Japanese Internment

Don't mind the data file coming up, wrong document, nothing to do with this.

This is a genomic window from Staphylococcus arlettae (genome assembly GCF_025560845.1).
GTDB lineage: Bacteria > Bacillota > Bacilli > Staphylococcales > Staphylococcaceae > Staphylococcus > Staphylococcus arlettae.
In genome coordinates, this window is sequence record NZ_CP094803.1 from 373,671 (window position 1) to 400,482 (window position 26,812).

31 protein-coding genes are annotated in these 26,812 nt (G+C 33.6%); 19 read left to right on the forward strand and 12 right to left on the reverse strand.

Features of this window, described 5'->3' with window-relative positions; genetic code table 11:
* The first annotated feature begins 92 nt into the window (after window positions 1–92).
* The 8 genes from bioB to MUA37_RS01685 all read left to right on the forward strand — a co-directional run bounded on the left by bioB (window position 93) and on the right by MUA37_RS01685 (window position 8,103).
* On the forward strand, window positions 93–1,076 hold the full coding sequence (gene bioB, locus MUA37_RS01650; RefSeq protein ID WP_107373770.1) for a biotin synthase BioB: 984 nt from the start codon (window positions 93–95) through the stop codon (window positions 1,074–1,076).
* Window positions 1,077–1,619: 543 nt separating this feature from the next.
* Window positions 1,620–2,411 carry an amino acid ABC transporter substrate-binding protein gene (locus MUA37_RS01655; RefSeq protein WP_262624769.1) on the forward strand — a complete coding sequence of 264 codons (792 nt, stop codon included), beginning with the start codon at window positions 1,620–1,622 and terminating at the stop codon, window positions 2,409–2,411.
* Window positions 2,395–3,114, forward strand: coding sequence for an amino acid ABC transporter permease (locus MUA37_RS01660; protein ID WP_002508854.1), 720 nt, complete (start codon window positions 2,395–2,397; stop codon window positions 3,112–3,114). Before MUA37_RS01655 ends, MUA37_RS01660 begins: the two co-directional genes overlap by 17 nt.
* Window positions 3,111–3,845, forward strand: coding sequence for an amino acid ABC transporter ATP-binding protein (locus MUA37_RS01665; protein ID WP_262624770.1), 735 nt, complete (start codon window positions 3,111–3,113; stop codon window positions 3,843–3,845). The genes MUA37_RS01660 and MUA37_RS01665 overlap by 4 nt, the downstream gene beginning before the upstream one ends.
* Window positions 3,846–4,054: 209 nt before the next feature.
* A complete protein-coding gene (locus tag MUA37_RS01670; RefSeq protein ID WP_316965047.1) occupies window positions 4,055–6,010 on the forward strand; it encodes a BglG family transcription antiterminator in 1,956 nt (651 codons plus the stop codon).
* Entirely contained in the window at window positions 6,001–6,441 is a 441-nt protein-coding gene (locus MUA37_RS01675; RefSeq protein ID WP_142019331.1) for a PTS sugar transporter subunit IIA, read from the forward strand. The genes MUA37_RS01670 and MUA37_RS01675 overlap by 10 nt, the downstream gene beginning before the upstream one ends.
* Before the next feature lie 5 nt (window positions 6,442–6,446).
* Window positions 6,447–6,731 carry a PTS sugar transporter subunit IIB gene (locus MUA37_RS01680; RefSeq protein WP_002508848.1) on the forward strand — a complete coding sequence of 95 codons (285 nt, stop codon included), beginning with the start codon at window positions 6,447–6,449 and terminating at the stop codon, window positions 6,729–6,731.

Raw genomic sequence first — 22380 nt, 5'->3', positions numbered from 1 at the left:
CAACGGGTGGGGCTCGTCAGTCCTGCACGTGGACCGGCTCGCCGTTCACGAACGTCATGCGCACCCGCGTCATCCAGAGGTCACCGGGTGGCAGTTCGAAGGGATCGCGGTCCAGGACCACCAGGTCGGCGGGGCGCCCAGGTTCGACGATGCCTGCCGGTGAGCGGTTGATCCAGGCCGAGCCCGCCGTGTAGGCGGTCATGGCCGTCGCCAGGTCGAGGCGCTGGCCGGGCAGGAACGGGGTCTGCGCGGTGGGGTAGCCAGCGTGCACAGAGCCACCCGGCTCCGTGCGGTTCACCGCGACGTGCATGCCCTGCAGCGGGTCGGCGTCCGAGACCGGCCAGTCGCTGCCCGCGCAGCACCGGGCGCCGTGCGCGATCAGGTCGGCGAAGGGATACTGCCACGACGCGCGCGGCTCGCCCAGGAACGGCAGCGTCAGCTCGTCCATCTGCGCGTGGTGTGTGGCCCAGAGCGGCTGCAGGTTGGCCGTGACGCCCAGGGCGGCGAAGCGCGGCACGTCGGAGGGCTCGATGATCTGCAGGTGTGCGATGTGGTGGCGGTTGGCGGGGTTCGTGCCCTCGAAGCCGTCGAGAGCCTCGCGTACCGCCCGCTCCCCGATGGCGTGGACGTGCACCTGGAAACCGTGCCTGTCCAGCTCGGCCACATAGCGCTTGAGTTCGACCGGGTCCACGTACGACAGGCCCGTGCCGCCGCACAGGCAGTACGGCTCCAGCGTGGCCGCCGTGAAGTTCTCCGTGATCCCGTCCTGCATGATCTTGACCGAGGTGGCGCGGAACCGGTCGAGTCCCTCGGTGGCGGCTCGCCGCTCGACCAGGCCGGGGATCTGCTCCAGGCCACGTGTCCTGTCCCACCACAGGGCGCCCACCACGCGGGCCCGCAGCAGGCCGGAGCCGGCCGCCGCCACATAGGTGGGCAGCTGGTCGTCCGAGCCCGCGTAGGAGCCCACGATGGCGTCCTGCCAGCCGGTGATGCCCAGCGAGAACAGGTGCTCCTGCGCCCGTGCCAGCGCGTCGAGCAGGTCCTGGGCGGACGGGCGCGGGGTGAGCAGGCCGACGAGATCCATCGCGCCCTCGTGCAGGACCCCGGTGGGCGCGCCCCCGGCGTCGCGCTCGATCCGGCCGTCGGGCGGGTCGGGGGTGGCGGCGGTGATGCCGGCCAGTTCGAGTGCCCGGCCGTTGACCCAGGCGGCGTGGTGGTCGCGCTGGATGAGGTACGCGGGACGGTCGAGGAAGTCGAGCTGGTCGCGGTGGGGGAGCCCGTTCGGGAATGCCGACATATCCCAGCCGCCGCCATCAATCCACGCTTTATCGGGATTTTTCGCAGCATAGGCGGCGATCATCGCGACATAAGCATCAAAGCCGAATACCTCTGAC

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Japanese Internment December 7th, 1941 was a day in history that would be remembered by all. The day that the Japanese bombed Pearl Harbor will stay in our minds for as long as we live. After the Japanese had bombed Pearl Harbor the Americans had learned that there was a spy that enabled the Japanese to get such precise targeting on Pearl Harbor and destroy many of the ships. After the report of a spy being in Hawaii the United States decided that they would not take any chances and had made a suggestion of eliminating all of the Japanese Americans in the United States. Their acts were very similar to those of Hitler's, but without all of the murders. On February 19th, 1942, President Roosevelt issued the document known as Executive Order 9066. This document let the War Department classify anyplace in the country as a military area and bar people in those areas. The only problem is that the only people that were barred were the Japanese Americans and no other races. The evacuation included 112,000 Japanese Americans. The Japanese American families were told to pack as much as they can carry and were then told to sell the rest of their property for whatever they could get. After the families had packed and sold there personal properties the armed forces moved them from their homes to receiving stations, where they then boarded on buses or trains and were taken to fair grounds or race tracks where families might be housed in horse stalls. Then they were sent to one of the ten relocation camps on the western side of the United States. The camps were in remote areas that were unsuitable for farming, surrounded by fences, and guarded by the army. When they had arrived at the camps they went to wooden barracks that were divided into one-room apartments where an entire family lived. There was almost no furniture and only a bare bulb for light. The toilets, bathing facilities, and dining areas were shared by many of the families living in the same barracks together. Half of the Nisei that were in the camps were under eighteen years of age and the government had not planned for schools. There were hardly any Recreation facilities and there was no work anywhere in the camps.

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